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London Heathrow operating at 99% capacity; warns capacity constraints are damaging UK economy

13-Jan-2012 12:02 PM

UK's BAA stated (11-Jan-2012) BAA airports handled 108.5 million passengers in 2011, an increase of 4.4% year-on-year. After adjusting for exceptional events in 2010 such as British Airways strikes, volcanic ash and snow disruption, the underlying increase was 0.9%. There was also a record 476,197 flights, which represent 99.2% of London Heathrow’s annual limit of 480,000, with BAA commenting that "this means the capacity constraints at Heathrow are tighter than ever, restricting growth in the UK economy". BAA stated the impact of these capacity constraints means "airlines are prevented from developing new routes to emerging market destinations such as Manila, Guangzhou and Jakarta". BAA noted 21 emerging market destinations now have daily services from Continental European hubs but not Heathrow and this "lack of connectivity is costing the UK economy £1.2bn a year in lost trade", meaning the "UK risks falling even further behind in coming years as continental hubs expand further". BAA added there was only a small increase in passenger traffic to/from China (growth of 3% to just 57,509) in 2011, which is less than the overall increase in passenger numbers. [more - original PR]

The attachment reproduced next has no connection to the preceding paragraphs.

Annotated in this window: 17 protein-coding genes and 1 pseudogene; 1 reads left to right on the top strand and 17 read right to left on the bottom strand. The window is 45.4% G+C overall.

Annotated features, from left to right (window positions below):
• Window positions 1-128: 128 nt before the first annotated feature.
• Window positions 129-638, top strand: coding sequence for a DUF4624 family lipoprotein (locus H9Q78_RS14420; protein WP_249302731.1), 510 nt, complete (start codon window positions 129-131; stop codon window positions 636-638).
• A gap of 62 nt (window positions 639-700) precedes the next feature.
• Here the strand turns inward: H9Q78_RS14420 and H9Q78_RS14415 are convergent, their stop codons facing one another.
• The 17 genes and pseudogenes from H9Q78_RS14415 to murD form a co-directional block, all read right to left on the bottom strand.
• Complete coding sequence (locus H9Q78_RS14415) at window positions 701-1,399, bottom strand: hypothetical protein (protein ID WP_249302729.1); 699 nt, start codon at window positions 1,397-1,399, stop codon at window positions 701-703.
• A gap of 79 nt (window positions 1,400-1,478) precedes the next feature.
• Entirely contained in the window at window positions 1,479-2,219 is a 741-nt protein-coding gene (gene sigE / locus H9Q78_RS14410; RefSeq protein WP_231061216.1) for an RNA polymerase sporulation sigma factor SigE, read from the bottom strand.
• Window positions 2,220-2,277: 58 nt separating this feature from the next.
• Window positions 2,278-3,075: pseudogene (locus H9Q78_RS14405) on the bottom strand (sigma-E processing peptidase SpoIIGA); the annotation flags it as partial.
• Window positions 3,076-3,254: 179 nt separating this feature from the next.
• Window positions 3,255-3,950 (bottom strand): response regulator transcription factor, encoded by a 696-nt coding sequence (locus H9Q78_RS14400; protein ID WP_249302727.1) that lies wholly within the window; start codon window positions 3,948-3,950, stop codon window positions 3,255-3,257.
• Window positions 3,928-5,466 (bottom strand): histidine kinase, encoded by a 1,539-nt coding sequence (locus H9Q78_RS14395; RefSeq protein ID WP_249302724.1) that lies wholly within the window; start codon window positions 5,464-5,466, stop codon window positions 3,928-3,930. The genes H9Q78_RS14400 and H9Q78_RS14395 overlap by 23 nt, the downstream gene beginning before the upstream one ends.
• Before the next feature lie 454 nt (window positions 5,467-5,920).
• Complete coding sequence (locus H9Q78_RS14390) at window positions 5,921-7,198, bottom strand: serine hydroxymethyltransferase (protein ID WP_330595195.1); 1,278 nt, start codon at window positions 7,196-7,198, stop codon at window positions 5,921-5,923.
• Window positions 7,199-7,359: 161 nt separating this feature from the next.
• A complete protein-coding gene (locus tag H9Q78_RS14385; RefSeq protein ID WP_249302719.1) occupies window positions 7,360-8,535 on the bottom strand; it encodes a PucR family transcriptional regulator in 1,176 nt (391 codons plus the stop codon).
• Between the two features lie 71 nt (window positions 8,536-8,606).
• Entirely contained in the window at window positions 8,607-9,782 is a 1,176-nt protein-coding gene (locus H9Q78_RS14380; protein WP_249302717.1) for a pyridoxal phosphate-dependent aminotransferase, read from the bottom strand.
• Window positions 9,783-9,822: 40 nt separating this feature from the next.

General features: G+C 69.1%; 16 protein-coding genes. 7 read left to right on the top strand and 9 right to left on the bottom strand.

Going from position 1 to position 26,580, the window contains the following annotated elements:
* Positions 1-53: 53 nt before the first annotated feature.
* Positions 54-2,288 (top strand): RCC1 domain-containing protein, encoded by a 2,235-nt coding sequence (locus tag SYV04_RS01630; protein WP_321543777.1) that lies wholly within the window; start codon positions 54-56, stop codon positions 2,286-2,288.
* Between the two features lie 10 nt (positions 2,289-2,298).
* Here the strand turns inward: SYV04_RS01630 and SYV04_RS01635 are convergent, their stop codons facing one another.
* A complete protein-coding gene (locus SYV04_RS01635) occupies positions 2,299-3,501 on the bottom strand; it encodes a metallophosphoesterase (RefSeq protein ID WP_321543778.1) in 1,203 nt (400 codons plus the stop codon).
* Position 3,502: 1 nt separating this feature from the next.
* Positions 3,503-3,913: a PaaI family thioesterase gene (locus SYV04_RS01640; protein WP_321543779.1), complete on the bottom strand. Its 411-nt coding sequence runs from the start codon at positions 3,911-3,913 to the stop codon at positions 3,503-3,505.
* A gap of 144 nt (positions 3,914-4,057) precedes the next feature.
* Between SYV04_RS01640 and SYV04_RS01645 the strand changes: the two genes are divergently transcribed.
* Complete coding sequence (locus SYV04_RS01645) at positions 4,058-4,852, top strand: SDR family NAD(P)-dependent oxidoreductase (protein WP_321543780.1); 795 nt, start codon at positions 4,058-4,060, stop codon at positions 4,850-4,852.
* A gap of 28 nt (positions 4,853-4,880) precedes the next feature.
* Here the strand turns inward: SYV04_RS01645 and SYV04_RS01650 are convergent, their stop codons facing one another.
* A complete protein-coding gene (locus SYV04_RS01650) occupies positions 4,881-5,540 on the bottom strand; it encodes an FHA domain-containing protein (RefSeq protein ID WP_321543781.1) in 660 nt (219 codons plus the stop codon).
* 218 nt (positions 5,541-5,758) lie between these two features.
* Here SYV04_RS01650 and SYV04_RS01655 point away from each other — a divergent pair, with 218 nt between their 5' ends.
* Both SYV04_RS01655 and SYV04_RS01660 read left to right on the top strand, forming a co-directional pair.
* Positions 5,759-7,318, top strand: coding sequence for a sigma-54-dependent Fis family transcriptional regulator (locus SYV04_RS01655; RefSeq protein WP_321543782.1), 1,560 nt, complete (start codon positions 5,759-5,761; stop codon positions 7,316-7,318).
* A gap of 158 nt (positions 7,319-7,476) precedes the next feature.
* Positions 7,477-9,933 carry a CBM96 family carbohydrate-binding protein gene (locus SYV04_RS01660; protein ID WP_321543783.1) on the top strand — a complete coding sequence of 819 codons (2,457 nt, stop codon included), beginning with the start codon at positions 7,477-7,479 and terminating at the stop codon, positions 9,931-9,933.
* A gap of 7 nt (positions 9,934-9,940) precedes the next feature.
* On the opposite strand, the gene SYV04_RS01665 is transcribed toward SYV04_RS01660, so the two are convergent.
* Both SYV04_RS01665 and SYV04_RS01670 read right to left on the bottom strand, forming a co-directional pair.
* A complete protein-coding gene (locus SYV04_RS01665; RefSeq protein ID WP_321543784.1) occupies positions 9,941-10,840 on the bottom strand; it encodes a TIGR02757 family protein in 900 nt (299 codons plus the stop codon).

BAA: "As the UK’s only international hub airport, Heathrow is central to developing our trade links with fast-growing emerging markets. Capacity constraints are damaging the UK economy today when the country can least afford it. A new hub airport has been proposed in the South East, but this has a projected cost of £50billion and may take decades to build. During this time we would be handing over on a plate the UK's historic trade advantages to our European competitors," Colin Matthews, CEO. Source: Company statement, 11-Jan-2012.